Universal Translator

Thursday, 29 May 2014

"Teach Yourself." (poem)

My maternal grandmother (we called her Nanny) was a smart lady without a complete formal education; she only went to the fourth grade in a very rural Alabama schoolhouse.  Besides the experiences that life gave her, she read books bought at second-hand shops to educate herself.  This included the set of encyclopedias that she read for enjoyment each evening (I do that too!).   She thought there was nothing limiting you from learning something new - the sky is the limit!

Mary sits in her chair.
She’s worked all day.
She stretches to the shelf,
Grabs an encyclopedia,
Begins to read.
A fourth-grade education,
Then the cotton fields.
A bakery worker
And then a housekeeper.
She smiles as she reads.
Her eye follows her finger,
Her finger leads the words.
The nation of Finland,
The lifecycle of a fly,
Flowers of the Amazon,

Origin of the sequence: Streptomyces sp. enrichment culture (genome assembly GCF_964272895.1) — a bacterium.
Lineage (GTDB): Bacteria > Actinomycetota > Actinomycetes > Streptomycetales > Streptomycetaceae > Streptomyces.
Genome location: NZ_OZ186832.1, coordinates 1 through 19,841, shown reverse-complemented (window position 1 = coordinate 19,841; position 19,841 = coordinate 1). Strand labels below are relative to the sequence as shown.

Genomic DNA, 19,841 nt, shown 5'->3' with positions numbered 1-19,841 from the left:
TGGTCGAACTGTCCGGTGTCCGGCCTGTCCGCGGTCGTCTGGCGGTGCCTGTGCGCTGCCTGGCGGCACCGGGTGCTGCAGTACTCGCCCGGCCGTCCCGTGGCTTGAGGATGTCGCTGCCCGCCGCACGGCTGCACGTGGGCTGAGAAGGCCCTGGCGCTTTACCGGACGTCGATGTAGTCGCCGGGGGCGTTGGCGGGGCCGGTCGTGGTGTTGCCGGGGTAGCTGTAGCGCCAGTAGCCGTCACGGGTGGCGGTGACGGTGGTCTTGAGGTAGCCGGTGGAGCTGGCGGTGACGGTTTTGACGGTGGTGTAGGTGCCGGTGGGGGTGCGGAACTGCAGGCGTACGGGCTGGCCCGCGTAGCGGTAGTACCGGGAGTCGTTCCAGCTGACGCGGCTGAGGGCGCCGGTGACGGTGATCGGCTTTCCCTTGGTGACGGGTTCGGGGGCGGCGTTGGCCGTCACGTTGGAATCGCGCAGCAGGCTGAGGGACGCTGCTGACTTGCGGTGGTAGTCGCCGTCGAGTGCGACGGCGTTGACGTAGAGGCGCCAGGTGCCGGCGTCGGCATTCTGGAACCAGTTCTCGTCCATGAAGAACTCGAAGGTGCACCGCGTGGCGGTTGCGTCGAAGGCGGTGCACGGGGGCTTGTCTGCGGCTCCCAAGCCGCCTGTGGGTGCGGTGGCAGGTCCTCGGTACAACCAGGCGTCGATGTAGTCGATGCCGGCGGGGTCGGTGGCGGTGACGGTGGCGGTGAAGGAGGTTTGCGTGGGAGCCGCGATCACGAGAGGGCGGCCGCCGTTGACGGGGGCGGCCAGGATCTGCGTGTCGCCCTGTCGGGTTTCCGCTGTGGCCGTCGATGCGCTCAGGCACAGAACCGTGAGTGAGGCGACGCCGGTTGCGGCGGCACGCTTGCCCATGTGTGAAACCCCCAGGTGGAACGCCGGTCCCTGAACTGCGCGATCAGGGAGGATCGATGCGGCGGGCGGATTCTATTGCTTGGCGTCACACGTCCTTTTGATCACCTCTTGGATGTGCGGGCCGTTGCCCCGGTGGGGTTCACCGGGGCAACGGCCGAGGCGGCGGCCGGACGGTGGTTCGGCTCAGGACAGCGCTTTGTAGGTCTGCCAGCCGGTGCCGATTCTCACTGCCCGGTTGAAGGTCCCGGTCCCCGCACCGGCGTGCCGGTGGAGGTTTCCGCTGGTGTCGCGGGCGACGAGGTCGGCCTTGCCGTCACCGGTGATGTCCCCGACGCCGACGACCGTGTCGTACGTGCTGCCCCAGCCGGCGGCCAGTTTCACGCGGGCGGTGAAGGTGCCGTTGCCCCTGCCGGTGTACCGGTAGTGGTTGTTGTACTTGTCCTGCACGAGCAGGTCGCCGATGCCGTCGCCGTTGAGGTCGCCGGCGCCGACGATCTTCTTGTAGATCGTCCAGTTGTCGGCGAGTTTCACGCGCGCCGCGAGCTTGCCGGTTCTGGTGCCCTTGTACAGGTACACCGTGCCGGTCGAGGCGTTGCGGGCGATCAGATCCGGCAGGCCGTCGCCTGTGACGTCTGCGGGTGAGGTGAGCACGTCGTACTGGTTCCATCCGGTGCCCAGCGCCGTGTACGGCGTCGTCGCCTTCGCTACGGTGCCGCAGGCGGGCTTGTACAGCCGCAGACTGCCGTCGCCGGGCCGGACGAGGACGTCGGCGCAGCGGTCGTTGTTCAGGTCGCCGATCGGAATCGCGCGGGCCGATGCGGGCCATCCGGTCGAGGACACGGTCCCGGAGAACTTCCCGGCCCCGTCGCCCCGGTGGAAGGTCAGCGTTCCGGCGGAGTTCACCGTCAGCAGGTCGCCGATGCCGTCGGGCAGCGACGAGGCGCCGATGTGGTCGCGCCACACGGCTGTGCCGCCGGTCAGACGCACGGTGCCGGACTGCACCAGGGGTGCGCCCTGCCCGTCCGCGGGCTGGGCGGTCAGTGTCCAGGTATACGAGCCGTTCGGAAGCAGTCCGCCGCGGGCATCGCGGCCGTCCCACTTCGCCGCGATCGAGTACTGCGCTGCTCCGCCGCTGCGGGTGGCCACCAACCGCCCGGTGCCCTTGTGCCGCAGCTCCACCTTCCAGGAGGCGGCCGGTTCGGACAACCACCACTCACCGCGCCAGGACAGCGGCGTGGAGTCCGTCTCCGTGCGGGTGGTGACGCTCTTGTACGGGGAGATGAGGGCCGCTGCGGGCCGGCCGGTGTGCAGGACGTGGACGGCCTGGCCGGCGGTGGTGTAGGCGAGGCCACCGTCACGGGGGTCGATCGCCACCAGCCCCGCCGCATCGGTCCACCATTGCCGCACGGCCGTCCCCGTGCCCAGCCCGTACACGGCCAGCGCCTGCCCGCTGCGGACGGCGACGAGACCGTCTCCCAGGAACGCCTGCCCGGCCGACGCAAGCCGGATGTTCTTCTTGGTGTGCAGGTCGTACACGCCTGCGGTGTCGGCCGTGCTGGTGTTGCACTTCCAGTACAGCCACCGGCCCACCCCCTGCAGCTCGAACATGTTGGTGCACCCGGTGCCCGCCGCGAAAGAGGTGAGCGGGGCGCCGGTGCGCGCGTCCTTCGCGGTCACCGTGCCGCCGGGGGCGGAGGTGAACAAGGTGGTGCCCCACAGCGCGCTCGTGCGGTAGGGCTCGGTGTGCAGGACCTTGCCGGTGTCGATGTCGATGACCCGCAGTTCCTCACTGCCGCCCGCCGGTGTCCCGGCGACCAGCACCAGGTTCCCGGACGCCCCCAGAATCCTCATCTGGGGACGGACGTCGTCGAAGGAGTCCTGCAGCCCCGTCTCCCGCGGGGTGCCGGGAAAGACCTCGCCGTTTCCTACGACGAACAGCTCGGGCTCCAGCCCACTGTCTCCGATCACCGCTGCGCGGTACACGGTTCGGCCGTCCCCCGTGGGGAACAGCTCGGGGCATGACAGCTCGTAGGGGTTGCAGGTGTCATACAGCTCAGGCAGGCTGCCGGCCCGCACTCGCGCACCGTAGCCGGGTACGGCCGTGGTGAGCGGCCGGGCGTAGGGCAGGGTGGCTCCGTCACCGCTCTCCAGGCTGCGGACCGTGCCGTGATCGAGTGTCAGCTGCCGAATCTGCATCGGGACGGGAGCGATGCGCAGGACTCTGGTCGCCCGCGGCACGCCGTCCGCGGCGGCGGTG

The French Revolution.
She stops to think.
She gives herself a gift,
No one can take it away.

Thursday, 8 May 2014

"Sour Cream Apple Cake"

       In the South, family transcends everything else – it is the structure of the South.  It is the foundation of everything. There is also the Southern trinity of religion, football and food – you can decide for yourself the order of things; but that trinity still comes second to family.  Families start churches. Food is ever-present at family get-togethers and reunions.  Families and familial football teams define communities.  Families spread over miles have a closer relationship than neighbors right next door (although may times in the South, your neighbors are your family). But indeed foundations can also break. 
Apple blossoms